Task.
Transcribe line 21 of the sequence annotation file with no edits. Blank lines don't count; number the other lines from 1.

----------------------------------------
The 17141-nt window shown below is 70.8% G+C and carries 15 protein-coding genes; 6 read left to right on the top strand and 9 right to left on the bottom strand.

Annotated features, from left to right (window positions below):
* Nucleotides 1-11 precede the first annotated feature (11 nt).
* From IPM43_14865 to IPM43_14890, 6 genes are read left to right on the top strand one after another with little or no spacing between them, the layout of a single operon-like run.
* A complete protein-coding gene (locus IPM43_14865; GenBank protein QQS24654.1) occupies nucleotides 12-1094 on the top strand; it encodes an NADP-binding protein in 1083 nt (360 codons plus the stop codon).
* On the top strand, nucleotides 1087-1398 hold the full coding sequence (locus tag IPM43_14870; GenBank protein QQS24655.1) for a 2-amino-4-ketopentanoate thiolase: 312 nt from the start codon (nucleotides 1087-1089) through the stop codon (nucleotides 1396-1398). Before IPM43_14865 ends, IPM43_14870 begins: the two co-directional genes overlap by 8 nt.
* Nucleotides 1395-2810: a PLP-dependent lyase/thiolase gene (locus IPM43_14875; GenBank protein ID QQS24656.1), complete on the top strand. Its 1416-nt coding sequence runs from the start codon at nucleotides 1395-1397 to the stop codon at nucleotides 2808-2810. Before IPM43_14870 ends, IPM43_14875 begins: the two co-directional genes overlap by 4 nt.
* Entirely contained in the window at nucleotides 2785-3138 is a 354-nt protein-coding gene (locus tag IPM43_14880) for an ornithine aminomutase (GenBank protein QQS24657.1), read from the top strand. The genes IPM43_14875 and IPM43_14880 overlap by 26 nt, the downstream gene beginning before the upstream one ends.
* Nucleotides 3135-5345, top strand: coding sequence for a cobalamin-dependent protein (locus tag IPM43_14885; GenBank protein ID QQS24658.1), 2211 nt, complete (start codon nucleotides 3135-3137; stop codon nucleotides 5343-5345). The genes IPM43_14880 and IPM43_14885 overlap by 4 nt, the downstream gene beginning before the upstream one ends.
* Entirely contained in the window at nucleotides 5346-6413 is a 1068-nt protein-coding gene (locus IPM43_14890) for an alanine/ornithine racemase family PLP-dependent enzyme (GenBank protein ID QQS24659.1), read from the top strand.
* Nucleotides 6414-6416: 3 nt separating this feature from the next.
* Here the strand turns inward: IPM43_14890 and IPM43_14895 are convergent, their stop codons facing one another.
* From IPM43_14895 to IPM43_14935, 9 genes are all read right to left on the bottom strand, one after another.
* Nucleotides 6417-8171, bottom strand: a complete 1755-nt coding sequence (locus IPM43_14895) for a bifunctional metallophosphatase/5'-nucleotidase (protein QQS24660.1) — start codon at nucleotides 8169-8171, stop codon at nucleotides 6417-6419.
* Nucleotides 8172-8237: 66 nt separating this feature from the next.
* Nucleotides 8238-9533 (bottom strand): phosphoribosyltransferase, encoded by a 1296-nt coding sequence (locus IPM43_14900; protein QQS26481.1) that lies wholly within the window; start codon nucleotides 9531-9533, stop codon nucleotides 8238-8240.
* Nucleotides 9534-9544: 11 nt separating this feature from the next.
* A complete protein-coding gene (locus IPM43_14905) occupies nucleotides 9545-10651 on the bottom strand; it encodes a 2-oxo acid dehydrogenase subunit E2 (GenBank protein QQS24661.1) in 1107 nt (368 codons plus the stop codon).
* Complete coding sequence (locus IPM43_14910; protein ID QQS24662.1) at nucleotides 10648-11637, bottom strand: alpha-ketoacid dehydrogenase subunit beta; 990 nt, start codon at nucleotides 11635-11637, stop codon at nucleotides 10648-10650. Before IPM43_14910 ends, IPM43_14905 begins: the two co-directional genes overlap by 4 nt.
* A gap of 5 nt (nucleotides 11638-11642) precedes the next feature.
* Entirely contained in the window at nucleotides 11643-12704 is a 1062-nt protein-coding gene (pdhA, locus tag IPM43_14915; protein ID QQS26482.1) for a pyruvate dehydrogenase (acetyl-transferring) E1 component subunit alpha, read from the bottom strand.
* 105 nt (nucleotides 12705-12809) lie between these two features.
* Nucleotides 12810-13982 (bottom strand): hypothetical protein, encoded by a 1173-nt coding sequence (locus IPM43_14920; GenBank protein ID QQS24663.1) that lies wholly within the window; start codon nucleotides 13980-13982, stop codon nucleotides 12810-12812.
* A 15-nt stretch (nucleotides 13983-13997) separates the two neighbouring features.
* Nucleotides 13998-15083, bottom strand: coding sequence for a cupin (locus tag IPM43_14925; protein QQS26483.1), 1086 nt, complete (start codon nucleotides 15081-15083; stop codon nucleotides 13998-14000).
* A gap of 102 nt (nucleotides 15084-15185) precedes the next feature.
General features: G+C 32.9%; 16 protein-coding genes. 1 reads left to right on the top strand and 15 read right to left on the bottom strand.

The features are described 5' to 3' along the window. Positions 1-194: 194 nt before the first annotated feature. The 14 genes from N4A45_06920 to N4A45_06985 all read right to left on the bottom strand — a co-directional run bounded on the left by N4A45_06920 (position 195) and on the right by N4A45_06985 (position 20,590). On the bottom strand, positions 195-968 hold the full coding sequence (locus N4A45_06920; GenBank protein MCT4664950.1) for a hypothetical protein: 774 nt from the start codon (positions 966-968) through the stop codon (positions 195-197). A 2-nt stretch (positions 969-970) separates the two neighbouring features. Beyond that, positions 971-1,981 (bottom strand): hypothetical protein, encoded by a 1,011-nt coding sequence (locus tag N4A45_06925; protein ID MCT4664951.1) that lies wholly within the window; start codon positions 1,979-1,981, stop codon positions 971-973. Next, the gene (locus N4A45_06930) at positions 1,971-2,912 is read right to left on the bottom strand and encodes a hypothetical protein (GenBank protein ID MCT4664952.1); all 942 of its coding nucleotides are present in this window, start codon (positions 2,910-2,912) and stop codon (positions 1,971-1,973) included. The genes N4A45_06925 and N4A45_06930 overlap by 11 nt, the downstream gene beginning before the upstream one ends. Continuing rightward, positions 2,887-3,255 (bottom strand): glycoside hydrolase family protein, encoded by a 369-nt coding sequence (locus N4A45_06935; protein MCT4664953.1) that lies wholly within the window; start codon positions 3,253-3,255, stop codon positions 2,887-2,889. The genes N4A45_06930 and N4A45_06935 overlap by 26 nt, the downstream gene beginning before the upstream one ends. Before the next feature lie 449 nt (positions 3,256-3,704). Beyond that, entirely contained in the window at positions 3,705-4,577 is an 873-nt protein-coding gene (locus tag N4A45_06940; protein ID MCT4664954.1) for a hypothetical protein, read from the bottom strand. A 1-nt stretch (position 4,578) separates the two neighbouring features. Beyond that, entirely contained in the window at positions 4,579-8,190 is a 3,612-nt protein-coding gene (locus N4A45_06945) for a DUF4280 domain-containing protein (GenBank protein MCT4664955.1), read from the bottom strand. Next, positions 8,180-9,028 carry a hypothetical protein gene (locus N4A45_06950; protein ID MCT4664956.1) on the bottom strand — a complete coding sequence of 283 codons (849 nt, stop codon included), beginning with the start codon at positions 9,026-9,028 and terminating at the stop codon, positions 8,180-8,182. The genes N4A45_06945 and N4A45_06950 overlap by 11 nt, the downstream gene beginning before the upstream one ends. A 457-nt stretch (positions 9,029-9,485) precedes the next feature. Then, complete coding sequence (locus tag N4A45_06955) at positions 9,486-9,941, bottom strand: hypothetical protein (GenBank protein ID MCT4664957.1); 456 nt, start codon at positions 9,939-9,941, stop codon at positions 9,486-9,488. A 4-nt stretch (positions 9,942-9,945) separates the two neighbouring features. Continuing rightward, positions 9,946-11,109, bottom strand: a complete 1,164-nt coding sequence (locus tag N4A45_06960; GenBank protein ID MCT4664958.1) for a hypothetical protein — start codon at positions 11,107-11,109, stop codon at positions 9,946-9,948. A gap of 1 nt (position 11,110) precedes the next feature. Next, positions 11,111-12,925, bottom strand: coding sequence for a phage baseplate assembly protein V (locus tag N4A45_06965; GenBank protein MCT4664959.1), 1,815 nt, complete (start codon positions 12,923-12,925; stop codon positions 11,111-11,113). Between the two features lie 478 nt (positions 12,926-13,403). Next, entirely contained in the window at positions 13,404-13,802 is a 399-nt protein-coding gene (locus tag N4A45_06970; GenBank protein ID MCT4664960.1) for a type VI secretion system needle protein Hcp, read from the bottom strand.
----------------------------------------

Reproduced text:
* Entirely contained in the window at nucleotides 11643-12704 is a 1062-nt protein-coding gene (pdhA, locus tag IPM43_14915; protein ID QQS26482.1) for a pyruvate dehydrogenase (acetyl-transferring) E1 component subunit alpha, read from the bottom strand.